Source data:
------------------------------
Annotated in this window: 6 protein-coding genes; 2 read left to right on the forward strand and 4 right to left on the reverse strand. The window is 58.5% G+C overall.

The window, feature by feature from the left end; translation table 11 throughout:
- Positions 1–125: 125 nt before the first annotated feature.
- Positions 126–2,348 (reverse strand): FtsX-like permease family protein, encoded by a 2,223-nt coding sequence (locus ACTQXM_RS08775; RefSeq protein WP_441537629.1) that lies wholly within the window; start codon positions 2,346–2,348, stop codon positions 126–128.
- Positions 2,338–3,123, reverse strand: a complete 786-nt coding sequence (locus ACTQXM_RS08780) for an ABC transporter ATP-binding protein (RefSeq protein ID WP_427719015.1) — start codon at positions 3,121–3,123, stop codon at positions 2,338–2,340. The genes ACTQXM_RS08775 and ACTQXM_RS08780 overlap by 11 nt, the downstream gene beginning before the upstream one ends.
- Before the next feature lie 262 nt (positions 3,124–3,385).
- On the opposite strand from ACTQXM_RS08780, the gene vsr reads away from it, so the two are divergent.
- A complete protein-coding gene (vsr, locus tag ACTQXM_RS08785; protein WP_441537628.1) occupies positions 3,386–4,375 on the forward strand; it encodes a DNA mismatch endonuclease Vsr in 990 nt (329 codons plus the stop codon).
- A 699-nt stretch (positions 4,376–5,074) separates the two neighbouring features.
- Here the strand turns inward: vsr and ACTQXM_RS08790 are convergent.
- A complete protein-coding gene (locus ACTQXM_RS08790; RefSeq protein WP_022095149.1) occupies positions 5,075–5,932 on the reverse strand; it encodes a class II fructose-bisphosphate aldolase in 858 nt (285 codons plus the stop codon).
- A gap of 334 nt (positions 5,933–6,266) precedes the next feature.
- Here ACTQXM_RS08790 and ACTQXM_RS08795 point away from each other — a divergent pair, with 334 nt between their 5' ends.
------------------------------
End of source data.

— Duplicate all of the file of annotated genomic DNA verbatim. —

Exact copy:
Annotated in this window: 6 protein-coding genes; 2 read left to right on the forward strand and 4 right to left on the reverse strand. The window is 58.5% G+C overall.

The window, feature by feature from the left end; translation table 11 throughout:
- Positions 1–125: 125 nt before the first annotated feature.
- Positions 126–2,348 (reverse strand): FtsX-like permease family protein, encoded by a 2,223-nt coding sequence (locus ACTQXM_RS08775; RefSeq protein WP_441537629.1) that lies wholly within the window; start codon positions 2,346–2,348, stop codon positions 126–128.
- Positions 2,338–3,123, reverse strand: a complete 786-nt coding sequence (locus ACTQXM_RS08780) for an ABC transporter ATP-binding protein (RefSeq protein ID WP_427719015.1) — start codon at positions 3,121–3,123, stop codon at positions 2,338–2,340. The genes ACTQXM_RS08775 and ACTQXM_RS08780 overlap by 11 nt, the downstream gene beginning before the upstream one ends.
- Before the next feature lie 262 nt (positions 3,124–3,385).
- On the opposite strand from ACTQXM_RS08780, the gene vsr reads away from it, so the two are divergent.
- A complete protein-coding gene (vsr, locus tag ACTQXM_RS08785; protein WP_441537628.1) occupies positions 3,386–4,375 on the forward strand; it encodes a DNA mismatch endonuclease Vsr in 990 nt (329 codons plus the stop codon).
- A 699-nt stretch (positions 4,376–5,074) separates the two neighbouring features.
- Here the strand turns inward: vsr and ACTQXM_RS08790 are convergent.
- A complete protein-coding gene (locus ACTQXM_RS08790; RefSeq protein WP_022095149.1) occupies positions 5,075–5,932 on the reverse strand; it encodes a class II fructose-bisphosphate aldolase in 858 nt (285 codons plus the stop codon).
- A gap of 334 nt (positions 5,933–6,266) precedes the next feature.
- Here ACTQXM_RS08790 and ACTQXM_RS08795 point away from each other — a divergent pair, with 334 nt between their 5' ends.